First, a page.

R2-D2 and Han Solo’s Millennium Falcon are in the spotlight among the models, costumes, props and conceptual sketches on display in two large film sets at the Cité du Cinéma Luc Besson in Saint-Denis.
Monumenta – May 10 to June 22
After Serra, Boltanski and Kapoor, Russians Ilya and Emilia Kabakov take up the challenge of the giant summer art installation under the glass and steel roof of the Grand Palais with The Strange City. Drawing on Renaissance, romanticism and science, their vision of the utopian metropolis consists of a journey through eight mysterious constructions intended to make you reflect on the art, culture and life of tomorrow.
Ceiling of the Grand Palais
Martial Raysse – May 14 to September 22
Over 200 paintings, sculptures and experimental films of this leading figure of Nouveau Réalisme – the French equivalent of Pop Art – best known for his reworking of the Grande Odalisque d’Ingres and his use of neon lights, films and objects assorted applied to his canvases.
Parties and events
Music Day – June 21
La Saint-Jean is free concerts throughout Paris (and the rest of France), most of them outdoors, and of all possible musical genres. Expect plenty of pub rock bands singing covers, but also everything from classical quartets and early music choirs to samba parades.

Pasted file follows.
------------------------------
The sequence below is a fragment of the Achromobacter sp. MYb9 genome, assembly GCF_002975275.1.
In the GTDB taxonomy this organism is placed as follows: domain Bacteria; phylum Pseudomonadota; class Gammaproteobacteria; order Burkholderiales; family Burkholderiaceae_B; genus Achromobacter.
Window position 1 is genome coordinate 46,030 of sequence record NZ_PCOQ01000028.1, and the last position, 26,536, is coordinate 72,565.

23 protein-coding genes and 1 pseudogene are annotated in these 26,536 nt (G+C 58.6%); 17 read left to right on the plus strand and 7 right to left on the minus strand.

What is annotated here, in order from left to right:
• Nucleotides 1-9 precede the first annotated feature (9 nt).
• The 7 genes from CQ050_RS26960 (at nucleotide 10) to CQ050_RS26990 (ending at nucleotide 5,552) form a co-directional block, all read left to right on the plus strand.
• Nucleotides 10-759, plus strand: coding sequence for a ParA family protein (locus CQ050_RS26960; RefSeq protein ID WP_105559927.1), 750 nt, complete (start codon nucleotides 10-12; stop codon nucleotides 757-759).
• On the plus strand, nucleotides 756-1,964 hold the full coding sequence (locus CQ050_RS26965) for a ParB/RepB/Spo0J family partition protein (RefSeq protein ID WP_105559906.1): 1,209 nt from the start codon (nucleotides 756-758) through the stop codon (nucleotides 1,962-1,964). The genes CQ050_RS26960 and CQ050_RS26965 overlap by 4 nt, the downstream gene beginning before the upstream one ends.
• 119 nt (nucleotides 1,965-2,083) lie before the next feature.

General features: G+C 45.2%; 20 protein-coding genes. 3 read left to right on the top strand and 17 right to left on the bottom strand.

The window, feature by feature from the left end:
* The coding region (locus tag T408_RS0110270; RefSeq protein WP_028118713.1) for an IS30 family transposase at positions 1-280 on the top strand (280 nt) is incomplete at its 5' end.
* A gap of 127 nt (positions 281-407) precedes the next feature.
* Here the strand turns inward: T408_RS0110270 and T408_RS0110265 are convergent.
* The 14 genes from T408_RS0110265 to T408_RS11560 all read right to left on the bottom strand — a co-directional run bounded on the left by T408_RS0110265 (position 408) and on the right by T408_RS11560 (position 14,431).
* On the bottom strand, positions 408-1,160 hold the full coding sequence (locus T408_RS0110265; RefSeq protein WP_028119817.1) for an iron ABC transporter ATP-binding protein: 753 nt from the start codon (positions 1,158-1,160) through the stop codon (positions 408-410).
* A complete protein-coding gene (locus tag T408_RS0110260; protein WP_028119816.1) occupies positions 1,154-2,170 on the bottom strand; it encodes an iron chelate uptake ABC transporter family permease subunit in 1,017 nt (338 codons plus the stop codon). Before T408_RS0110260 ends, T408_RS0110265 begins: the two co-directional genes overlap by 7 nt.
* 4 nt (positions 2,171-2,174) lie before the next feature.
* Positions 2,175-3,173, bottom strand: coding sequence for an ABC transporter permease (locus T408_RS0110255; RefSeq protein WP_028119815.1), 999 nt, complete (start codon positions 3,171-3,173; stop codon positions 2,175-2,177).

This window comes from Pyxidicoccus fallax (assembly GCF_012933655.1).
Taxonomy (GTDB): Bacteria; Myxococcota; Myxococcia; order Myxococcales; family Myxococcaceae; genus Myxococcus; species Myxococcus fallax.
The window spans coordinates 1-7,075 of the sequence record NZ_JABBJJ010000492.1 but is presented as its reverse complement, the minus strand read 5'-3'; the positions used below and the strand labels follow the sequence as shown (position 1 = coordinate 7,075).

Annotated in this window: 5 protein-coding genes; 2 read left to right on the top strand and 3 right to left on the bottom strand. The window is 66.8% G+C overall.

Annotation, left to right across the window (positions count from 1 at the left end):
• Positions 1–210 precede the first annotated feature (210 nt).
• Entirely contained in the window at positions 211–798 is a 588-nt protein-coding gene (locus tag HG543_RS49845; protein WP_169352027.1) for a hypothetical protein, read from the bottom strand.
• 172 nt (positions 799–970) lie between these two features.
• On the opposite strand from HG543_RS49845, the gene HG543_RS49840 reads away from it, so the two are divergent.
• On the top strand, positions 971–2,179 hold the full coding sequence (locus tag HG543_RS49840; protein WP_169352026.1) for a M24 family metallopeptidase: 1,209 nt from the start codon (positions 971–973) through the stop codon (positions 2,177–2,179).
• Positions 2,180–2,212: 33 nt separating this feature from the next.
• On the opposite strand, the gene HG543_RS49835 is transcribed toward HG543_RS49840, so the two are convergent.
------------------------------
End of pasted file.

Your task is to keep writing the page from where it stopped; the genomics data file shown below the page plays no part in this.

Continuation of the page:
Paris Jazz Festival – June 7 to July 27
The open-air jazz and blues concerts take place in the relaxed lakeside setting of the Parc Floral du Bois de Vincennes in June and July every weekend. Free after entry to the park.
The Summers of Dance – July 10-26
The guest company this summer at the classical and contemporary dance festival will be the San Francisco Ballet.
Paris Cinema Festival – July 5-12
Marking its 12th edition, the annual event features a host of French and international film premieres in venues across the French capital, as well as outdoor screenings and cinematic musical events.
Le Quatorze Juillet (Bastille Day) – July 13-14
The national holiday and the commemoration of the start of the French Revolution in 1789 combine pomp and popular festivities. The 13th and 14th nightclubs in the city’s fire stations, the 14th military parade, tanks and military parades on the Champs-Elysées, and a pyrotechnic evening on the Champs de Mars. And the start of the big departure for the holidays.
Rock en Seine – August 22-24
In just over a decade, this relaxed summer rock festival held in the Domaine de Saint-Cloud park overlooking Paris has grown into one of the biggest music festivals in France. This year’s headliners include Arctic Monkeys, Lana Del Rey and The Prodigy, as well as the French electro touch of Superdiscount 3.
Paris travel guide
Read our comprehensive guide to experts, featuring the best hotels, attractions, restaurants, bars and shops, as chosen by Natasha Edwards.
Best hotels in Paris
Learn more about Paris
Paris guide: free attractions and things to do
Secret Paris: Lesser-Known Attractions, Bars and Restaurants
The best cheap restaurants in Paris
Victoria Pendleton’s Paris: My Kind of City
The best fashion boutiques in Paris
Paris: five of the best traditional restaurants
Parisian hotels under £ 100: The Fab Five
Natasha Edwards has lived in Paris for almost 20 years and is a former editor of the Time Out Paris guide. She writes about all aspects of the city, including its restaurants.